Archaebacteria are microscopic organisms with diameters ranging from 0.0002–0.0004 in (0.5–1.0 micrometer). The volume of their cells is only around one-thousandth that of a typical eukaryotic cell. They come in a variety of shapes, which can be characterized into three common forms. Spherical cells are called cocci, rod-shaped cells are called bacilli, and spiral cells can either be vibrio (a short helix), spirillum (a long helix), or spirochete (a long, flexible helix). Archaebacteria, like all prokaryotes, have no membrane-bound organelles. This means that the archaebacteria are without nuclei, mitochondria, endoplasmic reticula, lysosomes, Golgi complexes, or chloroplasts. The cells contain a thick cytoplasm that contains all of the molecules and compounds of metabolism and nutrition. Archaebacteria have a cell wall that contains no peptidoglycan. This rigid cell wall supports the cell, allowing an archaebacterium to maintain its shape and protecting the cell from bursting when in a hypo-tonic environment. Because these organisms have no nucleus, the genetic material floats freely in the cytoplasm. The DNA consists of a single circular molecule. This molecule is tightly wound and compact, and if stretched out would be more than 1,000 times longer than the actual cell. Little or no protein is associated with the DNA. Plasmids may be present in the arch-aebacterial cell. These are small, circular pieces of DNA that can duplicate independent of the larger, genomic DNA circle. Plasmids often code for particular enzymes or for antibiotic resistance.

Groups of Archaebacteria

Archaebacteria can be divided into three groups. The first group is comprised of the methane producers (or methanogens). These archaebacteria live in environments without oxygen. Methanogens are widely distributed in nature. Habitats include swamps, deep-sea waters, sewage treatment facilities, and even in the stomachs of cows. Methanogens obtain their energy from the use of carbon dioxide and hydrogen gas.

The second group of Archaebacteria are known as the extreme halophiles. Halophile means “salt loving.” Members of this second group live in areas with high salt concentrations, such as the Dead Sea or the Great Salt Lake in Utah. In fact, some of the archaebacteria cannot tolerate a relatively unsalty environment such as seawater. Halophilic microbes produce a purple pigment called bacteriorhodopsin, which allows them to use sunlight as a source of photosynthetic energy, similar to plants.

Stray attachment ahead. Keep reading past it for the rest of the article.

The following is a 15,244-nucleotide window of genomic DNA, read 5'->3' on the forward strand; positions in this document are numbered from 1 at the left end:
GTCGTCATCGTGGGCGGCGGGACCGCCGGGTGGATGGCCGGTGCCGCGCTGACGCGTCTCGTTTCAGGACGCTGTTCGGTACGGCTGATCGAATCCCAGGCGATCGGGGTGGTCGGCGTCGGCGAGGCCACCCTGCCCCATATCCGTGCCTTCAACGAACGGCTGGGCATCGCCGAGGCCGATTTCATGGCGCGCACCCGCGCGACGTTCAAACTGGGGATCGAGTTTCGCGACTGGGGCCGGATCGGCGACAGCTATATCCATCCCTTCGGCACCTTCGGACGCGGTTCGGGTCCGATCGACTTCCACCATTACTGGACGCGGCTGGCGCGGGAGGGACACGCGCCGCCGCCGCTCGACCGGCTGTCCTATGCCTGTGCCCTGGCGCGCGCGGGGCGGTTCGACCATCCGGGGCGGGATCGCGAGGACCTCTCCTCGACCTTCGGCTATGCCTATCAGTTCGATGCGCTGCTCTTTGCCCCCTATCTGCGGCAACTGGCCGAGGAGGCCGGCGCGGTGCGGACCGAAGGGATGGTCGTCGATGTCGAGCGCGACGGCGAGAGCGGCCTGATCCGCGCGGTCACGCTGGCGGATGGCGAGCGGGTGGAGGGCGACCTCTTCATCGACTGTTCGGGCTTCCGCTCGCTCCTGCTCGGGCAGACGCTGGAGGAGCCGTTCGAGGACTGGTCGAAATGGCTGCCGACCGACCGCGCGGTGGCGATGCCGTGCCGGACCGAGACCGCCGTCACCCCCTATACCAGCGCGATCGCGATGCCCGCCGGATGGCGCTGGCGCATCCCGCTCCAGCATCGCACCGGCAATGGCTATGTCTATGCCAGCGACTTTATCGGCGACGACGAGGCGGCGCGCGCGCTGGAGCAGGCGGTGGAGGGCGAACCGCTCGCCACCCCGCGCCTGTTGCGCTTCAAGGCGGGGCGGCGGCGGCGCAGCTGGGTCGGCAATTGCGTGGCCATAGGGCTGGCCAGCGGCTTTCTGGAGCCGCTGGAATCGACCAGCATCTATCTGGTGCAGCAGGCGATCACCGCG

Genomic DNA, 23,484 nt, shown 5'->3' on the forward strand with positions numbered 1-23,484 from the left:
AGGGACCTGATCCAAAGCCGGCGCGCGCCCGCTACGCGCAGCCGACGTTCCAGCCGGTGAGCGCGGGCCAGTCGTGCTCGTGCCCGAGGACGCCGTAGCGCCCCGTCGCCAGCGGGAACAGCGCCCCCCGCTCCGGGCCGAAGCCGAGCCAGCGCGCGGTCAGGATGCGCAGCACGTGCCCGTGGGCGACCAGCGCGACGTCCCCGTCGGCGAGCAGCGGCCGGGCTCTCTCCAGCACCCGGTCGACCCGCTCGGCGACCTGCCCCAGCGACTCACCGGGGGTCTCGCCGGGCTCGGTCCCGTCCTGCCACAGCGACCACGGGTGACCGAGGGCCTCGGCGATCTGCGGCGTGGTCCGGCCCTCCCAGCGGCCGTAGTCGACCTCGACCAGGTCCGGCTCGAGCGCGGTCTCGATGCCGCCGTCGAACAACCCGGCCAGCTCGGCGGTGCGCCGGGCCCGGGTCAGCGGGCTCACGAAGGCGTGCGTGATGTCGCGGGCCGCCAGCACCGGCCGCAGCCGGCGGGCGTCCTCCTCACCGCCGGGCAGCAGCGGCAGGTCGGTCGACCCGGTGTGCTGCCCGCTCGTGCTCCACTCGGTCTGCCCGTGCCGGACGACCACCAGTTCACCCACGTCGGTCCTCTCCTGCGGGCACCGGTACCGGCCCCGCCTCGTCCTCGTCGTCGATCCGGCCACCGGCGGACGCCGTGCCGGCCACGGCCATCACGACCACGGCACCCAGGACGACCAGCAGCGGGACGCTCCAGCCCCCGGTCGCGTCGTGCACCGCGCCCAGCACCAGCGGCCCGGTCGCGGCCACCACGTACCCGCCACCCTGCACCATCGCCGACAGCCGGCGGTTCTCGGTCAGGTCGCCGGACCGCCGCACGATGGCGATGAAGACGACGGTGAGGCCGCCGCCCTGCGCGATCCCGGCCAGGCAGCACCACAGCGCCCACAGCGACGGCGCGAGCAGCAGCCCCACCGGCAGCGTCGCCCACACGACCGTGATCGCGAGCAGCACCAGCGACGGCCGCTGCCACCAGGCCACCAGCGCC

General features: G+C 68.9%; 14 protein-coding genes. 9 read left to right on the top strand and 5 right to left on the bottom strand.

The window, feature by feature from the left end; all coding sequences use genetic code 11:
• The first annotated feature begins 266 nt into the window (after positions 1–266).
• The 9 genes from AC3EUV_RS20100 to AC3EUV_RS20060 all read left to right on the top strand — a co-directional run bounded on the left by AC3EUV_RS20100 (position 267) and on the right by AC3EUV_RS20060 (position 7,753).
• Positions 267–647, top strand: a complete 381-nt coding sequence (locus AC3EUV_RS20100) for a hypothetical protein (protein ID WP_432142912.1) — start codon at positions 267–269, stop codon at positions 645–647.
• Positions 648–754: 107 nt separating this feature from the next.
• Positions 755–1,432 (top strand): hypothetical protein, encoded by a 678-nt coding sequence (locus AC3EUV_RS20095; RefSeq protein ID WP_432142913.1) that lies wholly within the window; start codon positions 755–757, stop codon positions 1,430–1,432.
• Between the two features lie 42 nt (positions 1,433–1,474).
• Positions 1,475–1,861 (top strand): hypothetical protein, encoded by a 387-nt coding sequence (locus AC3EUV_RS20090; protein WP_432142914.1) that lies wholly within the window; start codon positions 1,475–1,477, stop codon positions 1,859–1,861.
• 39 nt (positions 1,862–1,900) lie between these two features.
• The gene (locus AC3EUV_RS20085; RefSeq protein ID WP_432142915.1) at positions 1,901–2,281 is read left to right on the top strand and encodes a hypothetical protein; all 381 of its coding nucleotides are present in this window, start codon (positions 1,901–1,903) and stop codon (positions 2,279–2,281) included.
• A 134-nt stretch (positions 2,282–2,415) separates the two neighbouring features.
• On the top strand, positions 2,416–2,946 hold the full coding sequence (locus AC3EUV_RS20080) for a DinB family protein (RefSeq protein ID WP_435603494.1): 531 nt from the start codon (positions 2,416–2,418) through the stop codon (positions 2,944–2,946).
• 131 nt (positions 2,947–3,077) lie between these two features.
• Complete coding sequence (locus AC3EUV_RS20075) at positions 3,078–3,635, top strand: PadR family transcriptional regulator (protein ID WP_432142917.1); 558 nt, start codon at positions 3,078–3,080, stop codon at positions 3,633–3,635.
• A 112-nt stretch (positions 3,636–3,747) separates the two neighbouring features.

The last group of archaebacteria lives in hot, acidic waters such as those found in sulfur springs or deep-sea thermal vents. These organisms are called the extreme thermophiles. Thermophilic means “heat

KEY TERMS

Chloroplast— Green organelle in higher plants and algae in which photosynthesis occurs.

Domain— One of the three primary divisions of all living systems: Archae, Bacteria, or Eukaryota.

Enzyme— Biological molecule, usually a protein, which promotes a biochemical reaction but is not consumed by the reaction.

Eukaryote— A cell whose genetic material is carried on chromosomes inside a nucleus encased in a membrane. Eukaryotic cells also have organelles that perform specific metabolic tasks and are supported by a cytoskeleton which runs through the cytoplasm, giving the cell form and shape.

Golgi complex— Organelle in which newly synthesized polypeptide chains and lipids are modified and packaged.

Lysosome— The main organelle of digestion, with enzymes that can break down food into nutrients.

Mitochondria— An organelle that specializes in ATP formation, the “powerhouse” of the cell.

Nucleus— A membrane-bound organelle in a eukaryote that isolates and organizes the DNA.

Organelle— An internal, membrane-bound sac or compartment that has a specific, specialized metabolic function.

loving.” They thrive at temperatures of 160°F (70°C) or higher and at pH levels of pH = 1or pH = 2 (the same pH as concentrated sulfuric acid).

Archaebacteria reproduce asexually by a process called binary fission. In binary fission, the bacterial DNA replicates and the cell wall pinches off in the center of the cell. This divides the organism into two new cells, each with a copy of the circular DNA. This is a quick process, with some species dividing once every twenty minutes. Sexual reproduction is absent in the archaebacteria, although genetic material can be exchanged between cells by three different processes. In transformation, DNA fragments that have been released by one bacterium are taken up by another bacterium. In transduction, a bacterial phage (a virus that infects bacterial cells) transfers genetic material from one organism to another. In conjugation, two bacteria come together and exchange genetic material. These mechanisms give rise to genetic recombination, allowing for the continued evolution of the archaebacteria.

Archaebacteria are fundamentally important to the study of evolution and how life first appeared on Earth. The organisms are also proving to be useful and commercially important. For example, methanogens are used to dissolve components of sewage. The methane they give off can be harnessed as a source of power and fuel. Archaebacteria are also used to clean up environmental spills, particularly in harsher environments where most bacteria will fail to survive.

A thermophilic archaebacterium called Thermus aquaticus has revolutionized molecular biology and the biotechnology industry. This is because the cells contain an enzyme that both operates at a high temperature and is key to making genetic material. This enzyme has been harnessed as the basis for a technique called the polymerase chain reaction (PCR). PCR is now one of the bedrocks of molecular biology.

Another increasingly popular reason to study archaebacteria is that they may represent one of the earliest forms of life that existed on earth. This has prompted the suggestion the development of life on other planets may involve similar microbes.